For those of you who keep geese -- how much land/space would you need for, say, three pairs? If you wanted them to primarily free-range for food in spring/summer? All year round? If you didn't want goose poo everywhere constantly? And if you didn't want them to drive you or your neighbors bonkers every time a car/deer/cat/human/hawk/gust of wind went by?
Where the goose park is located is more important than how big it will be.
Don't wonder around where geese have taken a break. Don't have them where they can honk you silly every time something makes a move. A quarter acre of good grass kept from getting too tall should feed them.
Yep, I would agree. A 1/4 acre is a good amount of land. They will need to be kept off it for winter though. They will compact it during the winter, and then have nothing to eat the following summer. Three pair is also a good number. Geese are happier when they are in a gaggle of six or more.
Reducing our carbon footprint one meal at a time.
Romeldale sheep, poultry, and Silver Fox Rabbits.
If you have the fencing, you can rotate them through pastures - same as cows or goats. I would still be prepared to supplement feed a little - partcuarly if growing for meat. You didn't mention your ambition.
Since all the other fencing is in use right now, we have our flock enclosed with 100" of welded wire, supported with a few posts. Moving it almost daily allows the geese to graze well and manages the manure for field improvement. I appreciate that the geese are not manuring my sidewalks and eating the new seedlings that I am planting.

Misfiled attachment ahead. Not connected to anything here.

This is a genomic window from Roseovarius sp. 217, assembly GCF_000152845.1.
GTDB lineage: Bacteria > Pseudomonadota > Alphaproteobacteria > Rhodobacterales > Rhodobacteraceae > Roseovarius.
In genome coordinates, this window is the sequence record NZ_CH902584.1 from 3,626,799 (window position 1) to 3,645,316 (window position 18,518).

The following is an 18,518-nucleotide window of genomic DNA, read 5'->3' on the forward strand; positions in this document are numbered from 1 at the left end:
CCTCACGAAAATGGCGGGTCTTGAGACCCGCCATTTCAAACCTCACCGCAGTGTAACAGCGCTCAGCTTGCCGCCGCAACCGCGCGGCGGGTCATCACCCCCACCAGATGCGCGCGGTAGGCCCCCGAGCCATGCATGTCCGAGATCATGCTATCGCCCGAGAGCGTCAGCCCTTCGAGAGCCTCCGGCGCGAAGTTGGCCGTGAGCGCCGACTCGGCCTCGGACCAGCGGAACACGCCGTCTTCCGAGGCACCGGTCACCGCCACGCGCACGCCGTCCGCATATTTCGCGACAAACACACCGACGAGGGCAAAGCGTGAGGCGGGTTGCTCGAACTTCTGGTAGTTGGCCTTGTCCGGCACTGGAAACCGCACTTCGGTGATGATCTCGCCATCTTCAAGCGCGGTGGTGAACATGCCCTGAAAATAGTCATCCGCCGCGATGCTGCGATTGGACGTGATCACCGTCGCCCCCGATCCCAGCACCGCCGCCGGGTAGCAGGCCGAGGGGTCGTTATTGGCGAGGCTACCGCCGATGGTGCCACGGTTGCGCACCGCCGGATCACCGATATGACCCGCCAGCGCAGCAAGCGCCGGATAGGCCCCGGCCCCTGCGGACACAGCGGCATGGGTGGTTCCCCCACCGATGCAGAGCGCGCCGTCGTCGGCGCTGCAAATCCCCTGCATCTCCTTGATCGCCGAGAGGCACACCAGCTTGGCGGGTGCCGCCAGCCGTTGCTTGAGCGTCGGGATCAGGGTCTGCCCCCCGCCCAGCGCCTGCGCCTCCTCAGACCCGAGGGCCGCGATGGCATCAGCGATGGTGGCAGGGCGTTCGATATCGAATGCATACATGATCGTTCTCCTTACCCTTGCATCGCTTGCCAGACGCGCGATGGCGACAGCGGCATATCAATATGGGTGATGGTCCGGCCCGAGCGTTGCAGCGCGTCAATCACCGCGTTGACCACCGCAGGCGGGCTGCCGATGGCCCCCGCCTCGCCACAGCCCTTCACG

Last winter I enclosed them in a cattle panel (hog panels will be better and I will make the switch this coming winter)fenced area with shelter. I let them out daily to allow grazing in the field and they stayed there. I am planting their winter area in sugar beets and eventually a cover crop. I will use another area in the field for this winter's housing.
I have 8 geese and they are in a 1/2 acre fenced orchard. They have a smaller corner fenced where they are confined in the winter and early spring to give the grass a chance to get up. The grass does not provide all their feed.
How much pasture you need is going to depend upon your local weather conditions, which affects how well the grass grows and for how long.
Geese don't eat tall tough grass very well, They need tender fresh young grass. So, if your field is too big, you might end up having to mow to keep the grass fresh.
I don't know how far out in the middle of nowhere you'd have to put geese before they couldn't notice what was going on. Mine don't miss anything, not night or day. They are very alert.
I've got Pomeranians and they rarely honk. I'm greeting with burbles, strangers are greeted with hisses. They honk a bit when they are separated, and that's about it.
However, just because my Poms are quiet doesn't guarantee that Poms from a different source will also be quiet. Or that geese in a different type of neighborhood will be quiet.